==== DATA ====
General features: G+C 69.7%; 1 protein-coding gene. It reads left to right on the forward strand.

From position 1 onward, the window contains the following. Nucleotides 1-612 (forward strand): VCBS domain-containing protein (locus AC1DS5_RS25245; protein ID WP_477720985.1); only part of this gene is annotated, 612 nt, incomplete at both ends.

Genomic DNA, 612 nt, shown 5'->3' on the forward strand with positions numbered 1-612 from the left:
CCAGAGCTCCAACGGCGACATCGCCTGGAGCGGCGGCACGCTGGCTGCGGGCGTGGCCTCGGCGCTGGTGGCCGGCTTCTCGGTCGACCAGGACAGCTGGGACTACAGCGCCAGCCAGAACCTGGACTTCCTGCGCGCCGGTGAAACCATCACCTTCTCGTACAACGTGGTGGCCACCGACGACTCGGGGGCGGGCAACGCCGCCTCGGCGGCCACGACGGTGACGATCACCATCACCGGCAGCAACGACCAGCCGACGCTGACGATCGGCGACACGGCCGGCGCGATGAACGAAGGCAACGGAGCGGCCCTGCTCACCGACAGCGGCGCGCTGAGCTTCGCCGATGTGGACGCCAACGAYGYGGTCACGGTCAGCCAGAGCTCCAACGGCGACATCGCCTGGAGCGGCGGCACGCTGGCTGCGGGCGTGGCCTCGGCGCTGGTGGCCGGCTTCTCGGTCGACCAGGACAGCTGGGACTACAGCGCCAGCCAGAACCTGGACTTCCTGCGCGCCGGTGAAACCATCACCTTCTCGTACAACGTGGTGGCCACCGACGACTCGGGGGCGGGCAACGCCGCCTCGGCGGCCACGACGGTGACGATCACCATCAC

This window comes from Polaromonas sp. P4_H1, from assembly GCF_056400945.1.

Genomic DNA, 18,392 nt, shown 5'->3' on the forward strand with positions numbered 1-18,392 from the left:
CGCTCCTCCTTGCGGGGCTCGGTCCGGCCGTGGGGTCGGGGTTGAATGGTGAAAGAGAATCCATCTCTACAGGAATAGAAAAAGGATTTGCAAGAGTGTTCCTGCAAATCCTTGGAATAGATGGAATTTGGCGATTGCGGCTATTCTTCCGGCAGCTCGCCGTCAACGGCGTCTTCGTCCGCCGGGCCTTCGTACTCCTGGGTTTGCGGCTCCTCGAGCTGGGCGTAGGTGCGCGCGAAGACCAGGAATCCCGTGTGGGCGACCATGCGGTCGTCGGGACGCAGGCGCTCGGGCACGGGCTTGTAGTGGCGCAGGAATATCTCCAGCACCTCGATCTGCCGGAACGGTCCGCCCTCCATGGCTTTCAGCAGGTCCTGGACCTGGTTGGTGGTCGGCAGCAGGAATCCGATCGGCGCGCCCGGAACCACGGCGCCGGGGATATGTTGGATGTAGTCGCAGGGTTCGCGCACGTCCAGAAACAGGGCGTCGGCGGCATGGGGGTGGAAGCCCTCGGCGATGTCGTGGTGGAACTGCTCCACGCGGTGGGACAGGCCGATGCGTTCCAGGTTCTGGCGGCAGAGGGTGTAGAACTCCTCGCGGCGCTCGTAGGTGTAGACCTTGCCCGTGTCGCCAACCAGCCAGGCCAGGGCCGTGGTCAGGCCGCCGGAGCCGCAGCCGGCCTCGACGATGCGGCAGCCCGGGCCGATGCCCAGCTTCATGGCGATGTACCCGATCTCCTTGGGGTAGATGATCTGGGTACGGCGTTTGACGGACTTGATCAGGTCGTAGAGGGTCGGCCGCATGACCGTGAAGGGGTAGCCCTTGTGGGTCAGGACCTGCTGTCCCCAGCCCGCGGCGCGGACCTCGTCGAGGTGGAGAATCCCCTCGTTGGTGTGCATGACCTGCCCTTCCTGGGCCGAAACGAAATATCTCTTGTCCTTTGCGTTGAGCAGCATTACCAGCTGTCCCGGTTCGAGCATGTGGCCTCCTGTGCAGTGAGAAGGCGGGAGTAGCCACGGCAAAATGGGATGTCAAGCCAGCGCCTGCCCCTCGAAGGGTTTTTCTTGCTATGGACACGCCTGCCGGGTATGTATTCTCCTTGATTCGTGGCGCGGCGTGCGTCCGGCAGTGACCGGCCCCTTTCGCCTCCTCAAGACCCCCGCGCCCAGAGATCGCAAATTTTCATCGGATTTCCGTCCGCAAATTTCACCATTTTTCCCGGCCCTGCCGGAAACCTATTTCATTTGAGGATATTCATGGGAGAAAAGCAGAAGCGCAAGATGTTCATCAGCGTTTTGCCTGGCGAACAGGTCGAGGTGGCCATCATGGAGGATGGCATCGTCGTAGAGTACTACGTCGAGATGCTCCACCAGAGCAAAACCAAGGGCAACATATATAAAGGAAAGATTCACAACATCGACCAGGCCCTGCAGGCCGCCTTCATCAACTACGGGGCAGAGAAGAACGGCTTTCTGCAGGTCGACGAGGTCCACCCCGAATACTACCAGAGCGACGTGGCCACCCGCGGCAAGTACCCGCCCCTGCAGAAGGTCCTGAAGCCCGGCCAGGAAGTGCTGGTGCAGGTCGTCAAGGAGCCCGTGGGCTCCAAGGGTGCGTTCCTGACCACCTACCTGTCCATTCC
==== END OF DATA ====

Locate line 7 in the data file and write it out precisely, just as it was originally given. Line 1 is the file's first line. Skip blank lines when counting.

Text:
CGCTCCTCCTTGCGGGGCTCGGTCCGGCCGTGGGGTCGGGGTTGAATGGTGAAAGAGAATCCATCTCTACAGGAATAGAAAAAGGATTTGCAAGAGTGTTCCTGCAAATCCTTGGAATAGATGGAATTTGGCGATTGCGGCTATTCTTCCGGCAGCTCGCCGTCAACGGCGTCTTCGTCCGCCGGGCCTTCGTACTCCTGGGTTTGCGGCTCCTCGAGCTGGGCGTAGGTGCGCGCGAAGACCAGGAATCCCGTGTGGGCGACCATGCGGTCGTCGGGACGCAGGCGCTCGGGCACGGGCTTGTAGTGGCGCAGGAATATCTCCAGCACCTCGATCTGCCGGAACGGTCCGCCCTCCATGGCTTTCAGCAGGTCCTGGACCTGGTTGGTGGTCGGCAGCAGGAATCCGATCGGCGCGCCCGGAACCACGGCGCCGGGGATATGTTGGATGTAGTCGCAGGGTTCGCGCACGTCCAGAAACAGGGCGTCGGCGGCATGGGGGTGGAAGCCCTCGGCGATGTCGTGGTGGAACTGCTCCACGCGGTGGGACAGGCCGATGCGTTCCAGGTTCTGGCGGCAGAGGGTGTAGAACTCCTCGCGGCGCTCGTAGGTGTAGACCTTGCCCGTGTCGCCAACCAGCCAGGCCAGGGCCGTGGTCAGGCCGCCGGAGCCGCAGCCGGCCTCGACGATGCGGCAGCCCGGGCCGATGCCCAGCTTCATGGCGATGTACCCGATCTCCTTGGGGTAGATGATCTGGGTACGGCGTTTGACGGACTTGATCAGGTCGTAGAGGGTCGGCCGCATGACCGTGAAGGGGTAGCCCTTGTGGGTCAGGACCTGCTGTCCCCAGCCCGCGGCGCGGACCTCGTCGAGGTGGAGAATCCCCTCGTTGGTGTGCATGACCTGCCCTTCCTGGGCCGAAACGAAATATCTCTTGTCCTTTGCGTTGAGCAGCATTACCAGCTGTCCCGGTTCGAGCATGTGGCCTCCTGTGCAGTGAGAAGGCGGGAGTAGCCACGGCAAAATGGGATGTCAAGCCAGCGCCTGCCCCTCGAAGGGTTTTTCTTGCTATGGACACGCCTGCCGGGTATGTATTCTCCTTGATTCGTGGCGCGGCGTGCGTCCGGCAGTGACCGGCCCCTTTCGCCTCCTCAAGACCCCCGCGCCCAGAGATCGCAAATTTTCATCGGATTTCCGTCCGCAAATTTCACCATTTTTCCCGGCCCTGCCGGAAACCTATTTCATTTGAGGATATTCATGGGAGAAAAGCAGAAGCGCAAGATGTTCATCAGCGTTTTGCCTGGCGAACAGGTCGAGGTGGCCATCATGGAGGATGGCATCGTCGTAGAGTACTACGTCGAGATGCTCCACCAGAGCAAAACCAAGGGCAACATATATAAAGGAAAGATTCACAACATCGACCAGGCCCTGCAGGCCGCCTTCATCAACTACGGGGCAGAGAAGAACGGCTTTCTGCAGGTCGACGAGGTCCACCCCGAATACTACCAGAGCGACGTGGCCACCCGCGGCAAGTACCCGCCCCTGCAGAAGGTCCTGAAGCCCGGCCAGGAAGTGCTGGTGCAGGTCGTCAAGGAGCCCGTGGGCTCCAAGGGTGCGTTCCTGACCACCTACCTGTCCATTCC